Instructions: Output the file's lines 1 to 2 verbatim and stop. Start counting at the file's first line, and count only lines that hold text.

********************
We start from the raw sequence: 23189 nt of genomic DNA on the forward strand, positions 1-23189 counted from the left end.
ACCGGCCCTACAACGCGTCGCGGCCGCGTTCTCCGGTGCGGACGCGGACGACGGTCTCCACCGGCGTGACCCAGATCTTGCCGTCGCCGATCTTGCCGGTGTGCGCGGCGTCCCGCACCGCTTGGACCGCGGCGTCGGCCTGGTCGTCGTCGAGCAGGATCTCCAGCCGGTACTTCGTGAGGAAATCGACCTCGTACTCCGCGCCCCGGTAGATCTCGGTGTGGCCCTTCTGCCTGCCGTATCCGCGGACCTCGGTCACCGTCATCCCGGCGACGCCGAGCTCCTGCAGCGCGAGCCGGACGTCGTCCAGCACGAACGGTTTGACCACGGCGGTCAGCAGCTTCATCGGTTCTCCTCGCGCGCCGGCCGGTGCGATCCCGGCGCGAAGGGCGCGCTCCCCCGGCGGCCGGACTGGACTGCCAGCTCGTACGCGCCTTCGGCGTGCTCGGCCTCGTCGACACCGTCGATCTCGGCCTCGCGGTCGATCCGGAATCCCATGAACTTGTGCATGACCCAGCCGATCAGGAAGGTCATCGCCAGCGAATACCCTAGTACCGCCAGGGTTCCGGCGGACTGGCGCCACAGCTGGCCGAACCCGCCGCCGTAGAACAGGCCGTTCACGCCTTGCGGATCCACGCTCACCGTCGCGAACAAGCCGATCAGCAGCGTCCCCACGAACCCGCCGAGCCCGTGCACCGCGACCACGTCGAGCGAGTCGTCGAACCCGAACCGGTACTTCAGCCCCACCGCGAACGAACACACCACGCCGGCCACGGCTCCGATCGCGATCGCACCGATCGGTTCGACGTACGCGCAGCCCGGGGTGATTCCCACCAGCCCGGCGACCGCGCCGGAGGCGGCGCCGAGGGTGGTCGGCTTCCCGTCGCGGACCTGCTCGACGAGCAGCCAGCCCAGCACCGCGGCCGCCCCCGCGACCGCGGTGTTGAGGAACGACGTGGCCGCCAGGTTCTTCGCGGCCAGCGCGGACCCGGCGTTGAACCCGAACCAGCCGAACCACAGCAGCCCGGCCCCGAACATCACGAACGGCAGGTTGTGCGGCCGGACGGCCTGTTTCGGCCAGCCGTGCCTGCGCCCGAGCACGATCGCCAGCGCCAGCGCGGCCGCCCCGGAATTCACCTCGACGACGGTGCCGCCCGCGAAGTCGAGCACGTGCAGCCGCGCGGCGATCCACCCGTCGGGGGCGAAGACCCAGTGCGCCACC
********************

We start from the raw sequence: 23189 nt of genomic DNA on the forward strand, positions 1-23189 counted from the left end.
ACCGGCCCTACAACGCGTCGCGGCCGCGTTCTCCGGTGCGGACGCGGACGACGGTCTCCACCGGCGTGACCCAGATCTTGCCGTCGCCGATCTTGCCGGTGTGCGCGGCGTCCCGCACCGCTTGGACCGCGGCGTCGGCCTGGTCGTCGTCGAGCAGGATCTCCAGCCGGTACTTCGTGAGGAAATCGACCTCGTACTCCGCGCCCCGGTAGATCTCGGTGTGGCCCTTCTGCCTGCCGTATCCGCGGACCTCGGTCACCGTCATCCCGGCGACGCCGAGCTCCTGCAGCGCGAGCCGGACGTCGTCCAGCACGAACGGTTTGACCACGGCGGTCAGCAGCTTCATCGGTTCTCCTCGCGCGCCGGCCGGTGCGATCCCGGCGCGAAGGGCGCGCTCCCCCGGCGGCCGGACTGGACTGCCAGCTCGTACGCGCCTTCGGCGTGCTCGGCCTCGTCGACACCGTCGATCTCGGCCTCGCGGTCGATCCGGAATCCCATGAACTTGTGCATGACCCAGCCGATCAGGAAGGTCATCGCCAGCGAATACCCTAGTACCGCCAGGGTTCCGGCGGACTGGCGCCACAGCTGGCCGAACCCGCCGCCGTAGAACAGGCCGTTCACGCCTTGCGGATCCACGCTCACCGTCGCGAACAAGCCGATCAGCAGCGTCCCCACGAACCCGCCGAGCCCGTGCACCGCGACCACGTCGAGCGAGTCGTCGAACCCGAACCGGTACTTCAGCCCCACCGCGAACGAACACACCACGCCGGCCACGGCTCCGATCGCGATCGCACCGATCGGTTCGACGTACGCGCAGCCCGGGGTGATTCCCACCAGCCCGGCGACCGCGCCGGAGGCGGCGCCGAGGGTGGTCGGCTTCCCGTCGCGGACCTGCTCGACGAGCAGCCAGCCCAGCACCGCGGCCGCCCCCGCGACCGCGGTGTTGAGGAACGACGTGGCCGCCAGGTTCTTCGCGGCCAGCGCGGACCCGGCGTTGAACCCGAACCAGCCGAACCACAGCAGCCCGGCCCCGAACATCACGAACGGCAGGTTGTGCGGCCGGACGGCCTGTTTCGGCCAGCCGTGCCTGCGCCCGAGCACGATCGCCAGCGCCAGCGCGGCCGCCCCGGAATTCACCTCGACGACGGTGCCGCCCGCGAAGTCGAGCACGTGCAGCCGCGCGGCGATCCACCCGTCGGGGGCGAAGACCCAGTGCGCCACC